Originating from Aomori prefecture, Honshu, Japan, Dr Kasai graduated from the National Tohoku University School of Medicine in 1947. His ascension was rapid, having joined the 2nd department of Surgery as a general surgeon, he would assume the role of Assistant Professor in 1953. The department, under the tenure of Professor Shigetsugu Katsura, shared a healthy interest in research.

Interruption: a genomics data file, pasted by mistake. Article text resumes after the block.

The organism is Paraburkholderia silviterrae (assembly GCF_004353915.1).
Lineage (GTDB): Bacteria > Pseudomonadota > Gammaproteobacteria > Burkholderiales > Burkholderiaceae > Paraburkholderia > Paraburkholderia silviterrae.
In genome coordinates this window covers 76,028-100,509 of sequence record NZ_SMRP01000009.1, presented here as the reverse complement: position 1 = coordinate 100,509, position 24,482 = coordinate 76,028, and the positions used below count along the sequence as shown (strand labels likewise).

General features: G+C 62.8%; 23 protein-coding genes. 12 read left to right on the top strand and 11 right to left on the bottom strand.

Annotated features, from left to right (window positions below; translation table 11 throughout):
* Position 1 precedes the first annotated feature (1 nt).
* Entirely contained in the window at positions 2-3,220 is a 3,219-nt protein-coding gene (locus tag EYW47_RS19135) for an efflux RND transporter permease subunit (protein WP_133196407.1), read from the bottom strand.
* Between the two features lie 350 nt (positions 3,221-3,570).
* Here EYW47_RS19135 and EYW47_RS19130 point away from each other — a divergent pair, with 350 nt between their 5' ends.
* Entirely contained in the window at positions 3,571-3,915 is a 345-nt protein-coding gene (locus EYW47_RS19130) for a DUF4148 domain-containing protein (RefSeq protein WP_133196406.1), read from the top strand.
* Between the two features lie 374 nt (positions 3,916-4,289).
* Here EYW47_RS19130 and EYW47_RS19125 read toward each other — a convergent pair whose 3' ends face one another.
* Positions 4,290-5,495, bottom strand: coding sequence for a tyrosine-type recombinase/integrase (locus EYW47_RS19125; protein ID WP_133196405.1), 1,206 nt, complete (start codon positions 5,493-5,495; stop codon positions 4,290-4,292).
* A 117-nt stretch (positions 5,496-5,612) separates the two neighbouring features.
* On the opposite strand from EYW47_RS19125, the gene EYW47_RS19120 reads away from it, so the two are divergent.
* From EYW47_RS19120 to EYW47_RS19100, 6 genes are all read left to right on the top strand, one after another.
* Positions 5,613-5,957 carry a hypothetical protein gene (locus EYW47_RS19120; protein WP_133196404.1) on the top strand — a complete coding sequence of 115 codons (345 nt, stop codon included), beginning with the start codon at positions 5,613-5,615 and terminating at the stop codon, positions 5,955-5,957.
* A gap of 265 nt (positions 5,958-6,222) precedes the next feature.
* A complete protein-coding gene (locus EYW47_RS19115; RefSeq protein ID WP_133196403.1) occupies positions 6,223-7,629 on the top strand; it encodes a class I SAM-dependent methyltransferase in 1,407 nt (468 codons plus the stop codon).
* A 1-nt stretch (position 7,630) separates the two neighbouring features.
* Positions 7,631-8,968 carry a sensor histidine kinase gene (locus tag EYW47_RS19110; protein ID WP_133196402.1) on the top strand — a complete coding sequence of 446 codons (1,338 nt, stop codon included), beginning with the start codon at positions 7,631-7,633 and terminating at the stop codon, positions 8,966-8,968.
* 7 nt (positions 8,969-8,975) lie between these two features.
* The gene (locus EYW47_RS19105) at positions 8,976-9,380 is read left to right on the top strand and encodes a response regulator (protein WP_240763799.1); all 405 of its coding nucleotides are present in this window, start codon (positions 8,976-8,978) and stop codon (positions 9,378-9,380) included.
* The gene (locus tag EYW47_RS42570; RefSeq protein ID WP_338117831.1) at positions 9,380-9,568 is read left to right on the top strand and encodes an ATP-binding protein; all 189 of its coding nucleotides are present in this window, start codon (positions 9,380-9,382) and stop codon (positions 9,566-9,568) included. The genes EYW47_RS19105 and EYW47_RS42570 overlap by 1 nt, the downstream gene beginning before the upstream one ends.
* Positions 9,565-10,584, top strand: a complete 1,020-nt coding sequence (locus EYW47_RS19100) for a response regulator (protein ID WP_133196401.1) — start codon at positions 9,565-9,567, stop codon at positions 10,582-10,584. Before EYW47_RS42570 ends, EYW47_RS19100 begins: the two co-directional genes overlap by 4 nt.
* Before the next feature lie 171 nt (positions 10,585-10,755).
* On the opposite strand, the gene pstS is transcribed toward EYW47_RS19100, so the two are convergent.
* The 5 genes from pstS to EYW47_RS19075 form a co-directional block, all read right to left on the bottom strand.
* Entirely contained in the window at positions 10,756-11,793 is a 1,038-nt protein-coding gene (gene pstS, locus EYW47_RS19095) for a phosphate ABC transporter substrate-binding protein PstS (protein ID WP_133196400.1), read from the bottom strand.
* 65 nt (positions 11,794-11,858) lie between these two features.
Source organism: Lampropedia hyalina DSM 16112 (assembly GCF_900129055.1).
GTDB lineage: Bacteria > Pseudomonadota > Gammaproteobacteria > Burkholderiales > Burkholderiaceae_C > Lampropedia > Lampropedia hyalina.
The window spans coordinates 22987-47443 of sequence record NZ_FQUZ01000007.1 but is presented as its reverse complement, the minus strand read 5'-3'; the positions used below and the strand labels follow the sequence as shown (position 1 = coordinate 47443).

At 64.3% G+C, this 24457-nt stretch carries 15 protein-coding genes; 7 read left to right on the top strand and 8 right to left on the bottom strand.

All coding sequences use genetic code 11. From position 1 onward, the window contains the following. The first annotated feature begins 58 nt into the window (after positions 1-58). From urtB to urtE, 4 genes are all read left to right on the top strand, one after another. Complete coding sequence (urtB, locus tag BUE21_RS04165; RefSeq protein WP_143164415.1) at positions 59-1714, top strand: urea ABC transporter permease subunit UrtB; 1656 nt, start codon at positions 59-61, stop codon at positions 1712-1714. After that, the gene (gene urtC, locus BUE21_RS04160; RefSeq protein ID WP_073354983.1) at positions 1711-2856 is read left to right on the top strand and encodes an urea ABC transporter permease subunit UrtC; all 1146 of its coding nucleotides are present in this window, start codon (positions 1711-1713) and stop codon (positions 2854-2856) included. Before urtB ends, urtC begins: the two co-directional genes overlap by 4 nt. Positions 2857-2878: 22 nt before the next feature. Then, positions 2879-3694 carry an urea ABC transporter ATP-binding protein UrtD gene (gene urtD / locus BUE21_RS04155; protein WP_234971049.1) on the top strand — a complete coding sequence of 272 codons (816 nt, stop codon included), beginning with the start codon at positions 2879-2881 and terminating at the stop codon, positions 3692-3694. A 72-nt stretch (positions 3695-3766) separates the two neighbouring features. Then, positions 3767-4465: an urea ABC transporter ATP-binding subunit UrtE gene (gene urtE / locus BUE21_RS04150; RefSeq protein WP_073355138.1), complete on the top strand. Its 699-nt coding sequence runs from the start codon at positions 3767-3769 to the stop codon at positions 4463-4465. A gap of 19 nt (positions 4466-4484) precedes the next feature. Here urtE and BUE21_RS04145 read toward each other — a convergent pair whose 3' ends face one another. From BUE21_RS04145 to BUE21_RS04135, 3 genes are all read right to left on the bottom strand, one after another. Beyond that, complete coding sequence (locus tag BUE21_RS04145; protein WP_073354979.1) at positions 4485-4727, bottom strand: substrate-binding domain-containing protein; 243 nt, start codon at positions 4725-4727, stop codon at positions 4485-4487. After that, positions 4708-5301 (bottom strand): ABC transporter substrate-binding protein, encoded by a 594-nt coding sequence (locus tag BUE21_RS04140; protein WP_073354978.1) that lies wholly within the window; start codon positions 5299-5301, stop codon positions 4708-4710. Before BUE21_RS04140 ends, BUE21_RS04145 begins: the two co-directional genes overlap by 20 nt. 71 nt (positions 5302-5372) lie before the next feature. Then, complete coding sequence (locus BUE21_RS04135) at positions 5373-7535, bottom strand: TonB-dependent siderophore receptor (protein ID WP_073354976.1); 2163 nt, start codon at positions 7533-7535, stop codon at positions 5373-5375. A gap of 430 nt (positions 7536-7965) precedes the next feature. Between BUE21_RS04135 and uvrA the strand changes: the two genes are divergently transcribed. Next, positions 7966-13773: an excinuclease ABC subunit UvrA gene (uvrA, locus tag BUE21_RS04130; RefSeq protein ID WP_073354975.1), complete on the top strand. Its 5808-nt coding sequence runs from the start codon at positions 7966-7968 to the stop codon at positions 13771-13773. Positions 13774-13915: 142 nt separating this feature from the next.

1955 was the landmark year. Katsura and Kasai operated on their first case: a 72 day old infant. Due to bleeding at the incised porta hepatis, Katsura is said to have 'placed' the duodenum over the site in order to staunch the flow. She made a spectacular postoperative recovery, the jaundice had faded and there was bile pigment in her stool. During the second case, Katsura elected to join the unopened duodenum to the porta hepatis. Sadly the patient's jaundice did not recover, but the post-mortem conducted by Kasai confirmed the development of a spontaneous internal biliary fistula connecting the internal hepatic ducts to the duodenum. Histological inspection of removed extrahepatic duct showed the existence of microscopic biliary channels, hundreds of microns in diameter. Kasai made a pivotal assertion: the transection of the fibrous cord of the obliterated duct must contain these channels before anastomosis with the jejunal limb Roux-en-Y loop. This would ensure communication between the porta hepatis and the intrahepatic biliary system. The operation, entitled hepatic portoenterostomy, was first performed as a planned procedure for the third case at Tohoku. Bile flow was restored and Kasai published the details of the new technique in the Japanese journal Shujutsu in 1959. However, news of this development did not dawn on the West until 1968 in the Journal of Pediatric Surgery. The success of the operation and its refined iterations were eventually recognized and adopted in the 1970s. The operation was and is not without its dangers. Cholangitis, portal hypertension, malnutrition and hepatopulmonary syndrome are the cardinal complications. While diagnosing and operating early (<8 weeks) are essential to the outcome, antibiotic prophylaxis and nutritional support are invaluable prognostic factors.